Pioneer cover

From the press release: From the moment he is handed a possibility of making the first alien contact, Saunders Maxwell decides he will do it, even if doing so takes him through hell and back.

Unfortunately, that is exactly where that journey takes him.

The vision that Zimmerman paints of vibrant human colonies on the Moon, Mars, the asteroids, and beyond, indomitably fighting the harsh lifeless environment of space to build new societies, captures perfectly the emerging space race we see today.

He also captures in Pioneer the heart of the human spirit, willing to push forward no matter the odds, no matter the cost. It is that spirit that will make the exploration of the heavens possible, forever, into the never-ending future.

Available everywhere for $3.99 (before discount) at amazon, Barnes & Noble, all ebook vendors, or direct from the ebook publisher, ebookit.

Recent impact on Mars

Recent impact on Mars
Click for full image.

Cool image time! While finding recent impacts on Mars is not that unusual, the image to the right, found among the November image download from the high resolution camera on Mars Reconnaissance Orbiter (MRO), was dramatic enough that I decided that more people besides planetary scientists should see it. For scale the photograph is exactly 500 meters wide.

The photograph, taken September 26, 2019, also illustrates all the typical aspects of impact craters, and how they change the landscape.

This impact took place sometime between July 17, 2012 and January 4, 2018. We know this because it wasn’t there in a low-resolution image taken by the wide angle survey camera on MRO on the first date but was there when that same camera took another picture on the second date. Below is a side-by-side comparison of that July 17, 2012 image with the high resolution 2019 image above.

Before and after impact

The low resolution of the 2012 image makes it impossible to tell if the small craters in the high resolution 2019 image are new. Several look fresh, including the three inside the dark splotch. One or two beyond might have their own small dark aprons, suggesting they might be secondary impacts.

At the same time, this impact could have been caused by a relatively small bolide, which would then have been vaporized on impact and would have therefore left a very small crater. On that assumption, none of the craters here are new.

The asymmetric shape of the splotch itself suggests the three craters within it are new. To my eye it appears all three occurred at the same time, as the splotch seems extended sideways, as if it was made by three overlapping splotches centered on each crater.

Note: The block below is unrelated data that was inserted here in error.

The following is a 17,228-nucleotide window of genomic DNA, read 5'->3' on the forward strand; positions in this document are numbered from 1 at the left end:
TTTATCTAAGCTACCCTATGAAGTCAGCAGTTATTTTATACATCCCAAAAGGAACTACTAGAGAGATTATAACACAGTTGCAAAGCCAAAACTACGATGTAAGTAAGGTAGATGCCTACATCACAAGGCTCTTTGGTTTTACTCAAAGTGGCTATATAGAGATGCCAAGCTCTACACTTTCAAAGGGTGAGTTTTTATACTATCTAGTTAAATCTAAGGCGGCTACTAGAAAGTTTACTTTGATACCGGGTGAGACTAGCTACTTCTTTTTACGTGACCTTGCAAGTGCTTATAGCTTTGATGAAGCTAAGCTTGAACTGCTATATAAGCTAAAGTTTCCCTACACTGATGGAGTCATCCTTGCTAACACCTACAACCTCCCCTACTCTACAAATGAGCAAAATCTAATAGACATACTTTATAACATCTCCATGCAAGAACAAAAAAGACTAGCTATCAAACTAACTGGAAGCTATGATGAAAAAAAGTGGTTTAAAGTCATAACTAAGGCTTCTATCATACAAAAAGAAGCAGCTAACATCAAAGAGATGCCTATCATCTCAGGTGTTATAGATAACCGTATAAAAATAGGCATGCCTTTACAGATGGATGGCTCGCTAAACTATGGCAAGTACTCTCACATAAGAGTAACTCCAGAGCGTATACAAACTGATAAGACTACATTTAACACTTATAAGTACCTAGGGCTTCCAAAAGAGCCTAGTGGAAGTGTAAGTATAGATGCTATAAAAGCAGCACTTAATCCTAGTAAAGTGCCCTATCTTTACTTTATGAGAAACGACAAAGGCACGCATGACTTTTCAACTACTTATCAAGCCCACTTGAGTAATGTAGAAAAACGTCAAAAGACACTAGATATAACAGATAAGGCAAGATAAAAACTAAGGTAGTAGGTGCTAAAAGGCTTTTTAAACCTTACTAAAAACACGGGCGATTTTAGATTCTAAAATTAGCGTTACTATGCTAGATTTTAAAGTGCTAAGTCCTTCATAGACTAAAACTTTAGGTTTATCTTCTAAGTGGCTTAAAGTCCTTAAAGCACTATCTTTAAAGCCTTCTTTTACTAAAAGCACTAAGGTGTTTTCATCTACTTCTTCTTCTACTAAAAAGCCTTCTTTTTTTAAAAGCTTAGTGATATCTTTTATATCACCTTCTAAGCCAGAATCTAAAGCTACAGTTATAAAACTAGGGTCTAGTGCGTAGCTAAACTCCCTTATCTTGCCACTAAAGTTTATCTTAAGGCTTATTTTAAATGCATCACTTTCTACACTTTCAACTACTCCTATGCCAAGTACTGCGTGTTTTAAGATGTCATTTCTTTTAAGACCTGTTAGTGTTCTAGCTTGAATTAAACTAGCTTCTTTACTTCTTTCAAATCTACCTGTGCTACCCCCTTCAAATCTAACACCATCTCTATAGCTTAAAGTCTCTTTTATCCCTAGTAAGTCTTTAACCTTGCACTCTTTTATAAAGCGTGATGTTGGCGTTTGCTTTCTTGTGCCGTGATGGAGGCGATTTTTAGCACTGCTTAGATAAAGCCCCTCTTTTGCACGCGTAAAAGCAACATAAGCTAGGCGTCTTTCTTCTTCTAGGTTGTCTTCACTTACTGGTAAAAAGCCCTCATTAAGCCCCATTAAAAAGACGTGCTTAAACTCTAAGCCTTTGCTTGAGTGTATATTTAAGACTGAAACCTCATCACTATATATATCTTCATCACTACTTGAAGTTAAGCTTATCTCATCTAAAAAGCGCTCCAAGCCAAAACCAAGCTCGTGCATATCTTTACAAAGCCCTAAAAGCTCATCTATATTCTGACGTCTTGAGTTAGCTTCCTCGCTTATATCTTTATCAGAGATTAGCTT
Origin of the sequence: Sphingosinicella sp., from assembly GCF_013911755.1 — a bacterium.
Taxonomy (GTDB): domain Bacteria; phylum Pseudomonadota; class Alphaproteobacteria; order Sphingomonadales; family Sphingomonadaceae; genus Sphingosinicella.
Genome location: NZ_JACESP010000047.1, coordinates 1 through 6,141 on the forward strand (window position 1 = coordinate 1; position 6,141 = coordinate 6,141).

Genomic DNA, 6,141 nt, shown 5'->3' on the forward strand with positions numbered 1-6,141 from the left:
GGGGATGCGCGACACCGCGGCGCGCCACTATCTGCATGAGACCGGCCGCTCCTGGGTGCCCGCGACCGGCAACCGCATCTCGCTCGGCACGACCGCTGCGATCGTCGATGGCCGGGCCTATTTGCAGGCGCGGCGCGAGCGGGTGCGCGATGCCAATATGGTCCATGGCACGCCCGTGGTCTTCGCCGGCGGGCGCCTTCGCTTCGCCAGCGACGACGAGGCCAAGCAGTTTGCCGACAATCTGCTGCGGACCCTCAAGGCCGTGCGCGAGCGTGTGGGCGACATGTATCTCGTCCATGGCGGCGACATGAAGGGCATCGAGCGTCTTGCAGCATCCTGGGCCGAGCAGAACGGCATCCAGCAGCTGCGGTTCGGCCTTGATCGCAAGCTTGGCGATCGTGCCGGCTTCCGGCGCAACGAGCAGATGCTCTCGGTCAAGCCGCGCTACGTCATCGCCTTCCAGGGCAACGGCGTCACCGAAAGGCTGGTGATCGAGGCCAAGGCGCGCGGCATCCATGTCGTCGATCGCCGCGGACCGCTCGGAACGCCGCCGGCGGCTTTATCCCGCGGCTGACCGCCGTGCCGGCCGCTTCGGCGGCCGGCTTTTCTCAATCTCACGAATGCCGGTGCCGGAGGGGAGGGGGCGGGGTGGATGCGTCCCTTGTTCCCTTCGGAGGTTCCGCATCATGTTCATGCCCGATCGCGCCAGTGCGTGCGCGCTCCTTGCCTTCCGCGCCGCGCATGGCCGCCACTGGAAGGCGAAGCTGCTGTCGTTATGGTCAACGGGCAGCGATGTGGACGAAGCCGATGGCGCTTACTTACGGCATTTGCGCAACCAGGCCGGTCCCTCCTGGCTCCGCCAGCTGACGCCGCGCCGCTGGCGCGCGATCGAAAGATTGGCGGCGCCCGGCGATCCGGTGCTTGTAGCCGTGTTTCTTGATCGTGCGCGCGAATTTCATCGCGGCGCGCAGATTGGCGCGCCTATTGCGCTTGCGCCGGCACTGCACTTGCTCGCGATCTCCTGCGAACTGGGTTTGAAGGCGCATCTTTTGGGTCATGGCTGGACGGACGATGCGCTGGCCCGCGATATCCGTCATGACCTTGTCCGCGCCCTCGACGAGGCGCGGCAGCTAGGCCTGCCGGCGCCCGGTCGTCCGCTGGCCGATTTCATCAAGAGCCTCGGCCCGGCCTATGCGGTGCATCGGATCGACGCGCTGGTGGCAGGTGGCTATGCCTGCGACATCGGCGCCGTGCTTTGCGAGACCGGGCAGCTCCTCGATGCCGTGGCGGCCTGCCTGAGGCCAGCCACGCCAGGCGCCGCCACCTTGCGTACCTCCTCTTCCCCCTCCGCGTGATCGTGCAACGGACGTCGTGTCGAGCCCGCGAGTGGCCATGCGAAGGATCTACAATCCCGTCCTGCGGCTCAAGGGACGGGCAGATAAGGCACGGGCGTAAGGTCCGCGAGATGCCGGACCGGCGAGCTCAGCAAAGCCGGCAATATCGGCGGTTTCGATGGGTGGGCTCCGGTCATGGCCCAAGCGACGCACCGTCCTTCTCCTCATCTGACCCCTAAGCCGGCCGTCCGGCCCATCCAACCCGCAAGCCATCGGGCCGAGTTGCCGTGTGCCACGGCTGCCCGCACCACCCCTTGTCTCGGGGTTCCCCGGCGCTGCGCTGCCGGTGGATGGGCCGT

To answer these questions, however, requires an understanding of impacts beyond my pay scale. It is possible that a researcher who studies these things would be able to estimate the bolide size from the size of the splotches, and thus determine whether or not the craters were produced by three simultaneous impacts from a object broken into three pieces.

Please consider donating to Behind the Black, by giving either a one-time contribution or a regular subscription, as outlined in the tip jar below. Your support will allow me to continue covering science and culture as I have for the past twenty years, independent and free from any outside influence.


Regular readers can support Behind The Black with a contribution via paypal:

Or with a subscription with regular donations from your Paypal or credit card account:


If Paypal doesn't work for you, you can support Behind The Black directly by sending your donation by check, payable to Robert Zimmerman, to
Behind The Black
c/o Robert Zimmerman
P.O.Box 1262
Cortaro, AZ 85652

One comment

  • Gary

    There are other curious features in the enlarged recent image such as the apparent dust devil track that makes a sharp right angle with one arm pointing right at the recent impact crater. Another is what appear to be parallel lines on the right side of the image running top to bottom. Some of the lines look like data drop-out, but others are surface features.

Readers: the rules for commenting!


No registration is required. I welcome all opinions, even those that strongly criticize my commentary.


However, name-calling and obscenities will not be tolerated. First time offenders who are new to the site will be warned. Second time offenders or first time offenders who have been here awhile will be suspended for a week. After that, I will ban you. Period.


Note also that first time commenters as well as any comment with more than one link will be placed in moderation for my approval. Be patient, I will get to it.

Leave a Reply

Your email address will not be published. Required fields are marked *